I could see what enormous potential the technology held for every part of our lives, from education to health care to art, and I believed that with the right business model the company could push the capabilities while eliminating the friction points. Given my engineering background, entrepreneurial approach, and international experiences with mergers and acquisitions from my years at Sealed Air—it seemed to be a match made in heaven.
Before we jump ahead—what exactly is 3D printing?
This is a technology capable of taking any design or object that was either captured or created digitally, and producing it in a physical 3D format. The object is first scanned or created in computer design software, and then it is replicated into a model or a fully functional part, in plastic or metal.
What was the status of 3D Systems when you arrived as CEO?
At that time, the company operated as a machine tool company, and the business was in a ditch, both financially and litigiously. There were many technological assets, but a lack of coherent direction; the technology was expensive, and there was no discernible “razors and blades” business model. It was just about selling expensive and complicated capital equipment.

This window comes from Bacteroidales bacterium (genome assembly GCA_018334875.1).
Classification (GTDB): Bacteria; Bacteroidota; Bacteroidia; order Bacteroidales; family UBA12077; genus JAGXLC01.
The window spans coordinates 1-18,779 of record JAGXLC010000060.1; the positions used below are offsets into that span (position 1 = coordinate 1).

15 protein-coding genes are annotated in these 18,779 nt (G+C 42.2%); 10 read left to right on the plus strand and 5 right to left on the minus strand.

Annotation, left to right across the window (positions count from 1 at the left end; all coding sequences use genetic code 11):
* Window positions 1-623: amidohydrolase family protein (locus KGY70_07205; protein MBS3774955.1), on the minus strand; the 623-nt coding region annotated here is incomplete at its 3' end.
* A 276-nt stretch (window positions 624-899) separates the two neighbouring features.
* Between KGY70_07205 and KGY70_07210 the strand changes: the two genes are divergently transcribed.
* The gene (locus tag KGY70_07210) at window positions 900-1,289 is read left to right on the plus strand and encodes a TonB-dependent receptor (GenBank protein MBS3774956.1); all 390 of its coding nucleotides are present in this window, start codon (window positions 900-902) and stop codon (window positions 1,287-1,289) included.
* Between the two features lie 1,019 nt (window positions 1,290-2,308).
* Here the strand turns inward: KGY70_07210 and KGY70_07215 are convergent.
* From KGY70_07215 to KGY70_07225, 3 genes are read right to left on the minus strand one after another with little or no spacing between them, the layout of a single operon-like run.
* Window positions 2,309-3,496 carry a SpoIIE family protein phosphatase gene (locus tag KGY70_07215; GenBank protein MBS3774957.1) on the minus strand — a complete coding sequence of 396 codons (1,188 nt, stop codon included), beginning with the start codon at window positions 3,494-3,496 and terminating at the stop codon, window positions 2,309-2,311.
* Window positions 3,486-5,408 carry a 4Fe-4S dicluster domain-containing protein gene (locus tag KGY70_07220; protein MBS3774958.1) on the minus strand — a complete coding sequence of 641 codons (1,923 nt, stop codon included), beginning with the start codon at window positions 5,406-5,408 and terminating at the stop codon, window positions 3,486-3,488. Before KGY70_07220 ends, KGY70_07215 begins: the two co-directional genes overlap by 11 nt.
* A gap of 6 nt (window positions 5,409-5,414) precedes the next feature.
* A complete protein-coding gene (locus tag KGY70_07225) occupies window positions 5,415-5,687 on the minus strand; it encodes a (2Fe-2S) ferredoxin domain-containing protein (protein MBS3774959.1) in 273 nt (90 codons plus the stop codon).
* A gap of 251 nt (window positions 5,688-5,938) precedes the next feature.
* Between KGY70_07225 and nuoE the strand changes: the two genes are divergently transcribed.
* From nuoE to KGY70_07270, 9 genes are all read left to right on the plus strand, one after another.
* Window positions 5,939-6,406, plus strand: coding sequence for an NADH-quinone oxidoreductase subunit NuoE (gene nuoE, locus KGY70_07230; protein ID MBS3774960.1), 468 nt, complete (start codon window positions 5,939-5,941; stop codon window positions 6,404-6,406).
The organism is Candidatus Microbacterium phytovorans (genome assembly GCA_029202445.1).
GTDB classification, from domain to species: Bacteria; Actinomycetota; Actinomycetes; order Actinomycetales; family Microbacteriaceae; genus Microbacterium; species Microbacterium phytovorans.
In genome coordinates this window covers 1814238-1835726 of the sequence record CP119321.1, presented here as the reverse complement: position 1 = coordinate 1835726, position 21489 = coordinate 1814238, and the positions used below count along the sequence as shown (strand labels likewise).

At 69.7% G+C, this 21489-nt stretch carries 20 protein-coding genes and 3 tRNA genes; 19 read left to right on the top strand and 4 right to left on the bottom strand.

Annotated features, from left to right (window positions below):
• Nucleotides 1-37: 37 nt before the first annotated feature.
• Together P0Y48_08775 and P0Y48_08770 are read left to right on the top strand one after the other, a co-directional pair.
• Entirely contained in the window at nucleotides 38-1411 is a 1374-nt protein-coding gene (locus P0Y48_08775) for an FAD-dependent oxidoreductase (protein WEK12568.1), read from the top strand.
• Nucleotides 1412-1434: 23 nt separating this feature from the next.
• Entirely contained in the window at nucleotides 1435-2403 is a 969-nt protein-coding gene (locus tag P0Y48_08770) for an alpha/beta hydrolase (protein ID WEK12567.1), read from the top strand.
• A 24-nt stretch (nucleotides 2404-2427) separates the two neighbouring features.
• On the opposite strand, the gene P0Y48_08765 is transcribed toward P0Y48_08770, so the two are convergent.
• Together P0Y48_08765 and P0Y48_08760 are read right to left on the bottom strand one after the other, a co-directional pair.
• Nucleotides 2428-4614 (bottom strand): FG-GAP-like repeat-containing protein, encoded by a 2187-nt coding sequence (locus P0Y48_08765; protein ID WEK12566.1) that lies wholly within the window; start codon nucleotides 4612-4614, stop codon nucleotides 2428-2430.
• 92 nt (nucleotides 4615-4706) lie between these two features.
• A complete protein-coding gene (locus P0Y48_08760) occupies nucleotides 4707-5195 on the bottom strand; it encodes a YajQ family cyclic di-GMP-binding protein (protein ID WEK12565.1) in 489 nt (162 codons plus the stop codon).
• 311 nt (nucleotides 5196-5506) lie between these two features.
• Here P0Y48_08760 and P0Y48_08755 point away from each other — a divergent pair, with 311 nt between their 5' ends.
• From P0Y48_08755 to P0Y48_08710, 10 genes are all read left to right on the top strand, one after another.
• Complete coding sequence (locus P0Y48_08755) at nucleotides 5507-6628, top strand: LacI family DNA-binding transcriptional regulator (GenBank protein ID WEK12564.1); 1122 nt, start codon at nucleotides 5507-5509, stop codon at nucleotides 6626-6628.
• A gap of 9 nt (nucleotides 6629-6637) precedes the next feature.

What was your vision for what this company could become?
We dreamed about how to migrate the technology to the production flow, to allow the re-localization of manufacturing, and the complete flexibility to create and manufacture tangible, cost-effective products. We dreamed about how to enhance the quality of life through health care applications.